Did you lose a lot of friends because of the accident?

The closest friends are still there, but the our relationship has changed. I was usually the one who would visit people, or do something for them, but that is no longer possible. When something like this happens you find out who will remain, and that is usually not a lot. I understand why, it is hard. People do not know how to deal with me. I learned to cope with this. Everything is relative. People only see their own world and everyone deals with setbacks in their own way.

Me, I find it hard to deal with people who do not appreciate the small things in life. I try to emphasize this in conversations as well, because I find it such a shame if you let those things go by, or cannot enjoy them.

Are you mobile? Or do you always have to rely on others if you want to transport yourself?

I use taxis a lot when I have to go to the hospital, or to school. But I do not go outside very often. My freedom has been limited quite a lot.

Before the accident you were sometimes doing modelling jobs. Are you still involved with fashion and clothing? What keeps you busy these days?

I still find Fashion important. That’s why I want to start a business that makes suitable clothing for people in wheelchairs. Clothes that are both beautiful and practical are hard to find. For example, if I put on a pretty dress, I do not know whether the material fits, because I do not feel the fabric around my legs. You can even get wounded because your skin is sensitive to a certain material. Currently, I wear a lot of leggings and sweaters, because they are comfortable. Putting on, or taking off clothing takes a lot of effort. Of course this is a luxury problem, because it is not one of the prime necessities of life, but it does have a lot of impact on your self-image. Sometimes you just want to feel pretty.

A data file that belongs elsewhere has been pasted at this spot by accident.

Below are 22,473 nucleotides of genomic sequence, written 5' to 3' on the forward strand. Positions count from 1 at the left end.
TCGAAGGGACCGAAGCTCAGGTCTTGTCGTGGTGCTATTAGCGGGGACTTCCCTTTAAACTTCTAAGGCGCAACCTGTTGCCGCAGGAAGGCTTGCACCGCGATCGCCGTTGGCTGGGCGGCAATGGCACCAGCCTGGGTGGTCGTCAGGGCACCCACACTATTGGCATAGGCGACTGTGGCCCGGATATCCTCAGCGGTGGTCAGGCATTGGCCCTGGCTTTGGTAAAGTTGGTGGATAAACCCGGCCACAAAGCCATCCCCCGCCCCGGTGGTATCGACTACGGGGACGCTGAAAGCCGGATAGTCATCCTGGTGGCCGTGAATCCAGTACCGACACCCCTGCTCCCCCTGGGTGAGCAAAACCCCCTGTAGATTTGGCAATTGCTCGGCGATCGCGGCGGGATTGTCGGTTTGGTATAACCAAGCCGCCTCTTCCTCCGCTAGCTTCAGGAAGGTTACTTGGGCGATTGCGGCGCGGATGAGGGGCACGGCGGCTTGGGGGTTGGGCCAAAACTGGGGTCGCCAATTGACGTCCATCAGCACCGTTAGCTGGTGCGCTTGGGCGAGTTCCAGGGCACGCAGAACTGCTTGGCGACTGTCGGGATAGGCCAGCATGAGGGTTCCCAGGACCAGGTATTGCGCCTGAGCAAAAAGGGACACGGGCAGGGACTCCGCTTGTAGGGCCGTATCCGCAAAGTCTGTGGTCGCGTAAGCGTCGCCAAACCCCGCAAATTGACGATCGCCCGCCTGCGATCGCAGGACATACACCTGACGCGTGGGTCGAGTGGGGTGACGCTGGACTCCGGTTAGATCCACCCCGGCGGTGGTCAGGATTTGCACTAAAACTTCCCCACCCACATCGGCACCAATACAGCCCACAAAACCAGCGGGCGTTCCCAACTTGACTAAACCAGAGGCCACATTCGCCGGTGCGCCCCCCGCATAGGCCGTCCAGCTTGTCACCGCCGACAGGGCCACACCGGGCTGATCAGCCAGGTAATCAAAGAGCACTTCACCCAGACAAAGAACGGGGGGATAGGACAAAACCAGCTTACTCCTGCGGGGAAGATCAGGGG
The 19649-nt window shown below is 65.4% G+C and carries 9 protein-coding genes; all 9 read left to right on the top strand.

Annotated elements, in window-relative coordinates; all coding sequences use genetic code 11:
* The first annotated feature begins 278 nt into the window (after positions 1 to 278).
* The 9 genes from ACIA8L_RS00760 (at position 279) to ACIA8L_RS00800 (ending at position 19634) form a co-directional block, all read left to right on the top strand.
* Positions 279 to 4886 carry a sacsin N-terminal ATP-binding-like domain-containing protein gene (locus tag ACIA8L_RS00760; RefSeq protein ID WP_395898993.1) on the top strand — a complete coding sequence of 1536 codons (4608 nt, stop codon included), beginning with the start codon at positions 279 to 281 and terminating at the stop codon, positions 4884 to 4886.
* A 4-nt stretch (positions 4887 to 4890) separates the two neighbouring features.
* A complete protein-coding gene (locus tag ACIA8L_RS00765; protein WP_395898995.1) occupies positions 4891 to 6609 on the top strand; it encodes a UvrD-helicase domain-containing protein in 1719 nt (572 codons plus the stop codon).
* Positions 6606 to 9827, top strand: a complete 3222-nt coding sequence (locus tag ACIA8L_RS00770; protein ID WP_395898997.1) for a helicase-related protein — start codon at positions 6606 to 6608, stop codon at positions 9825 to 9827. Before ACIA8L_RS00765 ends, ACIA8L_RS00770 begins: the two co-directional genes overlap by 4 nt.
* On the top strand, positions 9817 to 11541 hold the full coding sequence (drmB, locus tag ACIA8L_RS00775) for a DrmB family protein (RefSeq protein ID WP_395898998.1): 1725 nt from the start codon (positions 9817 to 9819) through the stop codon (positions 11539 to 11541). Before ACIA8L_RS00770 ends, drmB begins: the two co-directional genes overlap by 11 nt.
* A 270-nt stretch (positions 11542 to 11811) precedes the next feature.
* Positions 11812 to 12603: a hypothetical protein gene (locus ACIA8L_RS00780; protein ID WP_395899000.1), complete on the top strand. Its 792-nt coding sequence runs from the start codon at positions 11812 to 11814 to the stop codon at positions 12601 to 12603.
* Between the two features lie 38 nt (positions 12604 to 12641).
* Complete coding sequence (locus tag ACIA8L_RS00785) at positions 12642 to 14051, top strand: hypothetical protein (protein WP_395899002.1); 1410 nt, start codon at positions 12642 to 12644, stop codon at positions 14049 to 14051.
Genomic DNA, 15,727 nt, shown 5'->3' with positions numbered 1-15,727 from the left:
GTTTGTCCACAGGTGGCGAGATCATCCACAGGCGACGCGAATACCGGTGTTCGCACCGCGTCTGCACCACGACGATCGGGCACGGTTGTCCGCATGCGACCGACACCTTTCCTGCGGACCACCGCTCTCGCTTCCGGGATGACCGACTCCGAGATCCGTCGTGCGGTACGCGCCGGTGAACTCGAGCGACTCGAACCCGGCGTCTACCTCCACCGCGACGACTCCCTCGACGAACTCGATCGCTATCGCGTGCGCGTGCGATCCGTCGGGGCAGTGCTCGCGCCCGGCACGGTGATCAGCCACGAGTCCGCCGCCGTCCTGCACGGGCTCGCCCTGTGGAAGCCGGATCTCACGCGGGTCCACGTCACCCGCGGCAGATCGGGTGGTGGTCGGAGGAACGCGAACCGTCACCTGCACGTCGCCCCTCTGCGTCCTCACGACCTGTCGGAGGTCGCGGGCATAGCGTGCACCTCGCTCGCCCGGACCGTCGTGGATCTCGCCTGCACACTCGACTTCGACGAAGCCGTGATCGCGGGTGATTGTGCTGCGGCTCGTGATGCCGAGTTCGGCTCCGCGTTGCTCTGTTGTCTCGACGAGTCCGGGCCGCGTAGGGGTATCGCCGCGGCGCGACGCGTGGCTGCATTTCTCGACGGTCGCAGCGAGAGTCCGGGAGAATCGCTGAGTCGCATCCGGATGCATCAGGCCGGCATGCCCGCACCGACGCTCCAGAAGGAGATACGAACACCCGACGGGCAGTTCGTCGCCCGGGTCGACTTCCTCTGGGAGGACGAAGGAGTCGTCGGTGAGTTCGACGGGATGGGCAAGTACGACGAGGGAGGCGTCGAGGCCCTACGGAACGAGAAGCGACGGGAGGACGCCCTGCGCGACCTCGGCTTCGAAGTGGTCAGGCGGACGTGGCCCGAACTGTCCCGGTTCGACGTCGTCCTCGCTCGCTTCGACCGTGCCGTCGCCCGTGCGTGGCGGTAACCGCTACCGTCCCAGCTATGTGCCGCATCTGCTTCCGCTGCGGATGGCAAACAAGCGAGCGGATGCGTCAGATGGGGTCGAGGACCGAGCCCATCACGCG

Do you think about that a lot? Designing this type of clothing? Because everyone has a different handicap.

Yes, some can move their leg, or can feel their bladder, while others can not. It has to be very custom-made, and that usually costs a lot of money. I have thought about that. With an adjusted sewing machine, one where I would not have to use my leg, I could make these clothes myself. I would like to do something with that idea in the future.

Do you have more plans?

I am currently busy getting my master’s degree. I studied textiles, and would like to go further with that. When I graduate, I would love to work in a big company for a while. But I am now in a phase where I have to figure out what is doable for me and what is not in terms of energy and possibility, which is sometimes hard to estimate.

Are you still in pain?

I was pain-free for quite a while, until I started school again. I have eighteen pins in my back, and those are hurting me now.

Because you went back to school?

Yes, I have to sit still the whole day because I have to follow classes and I have to get in and out of the taxi. That kind of movement is bad for my back.

You must be an incredible go-getter, I can hear that.

Apparently, yes. I did not expect that of myself. But once you are forced to go into a survival mode, you find out how much you are capable of. If someone would have told me that I would end up in a wheelchair, I do not think I would have thought I could cope with that. But I have come far. It is possible.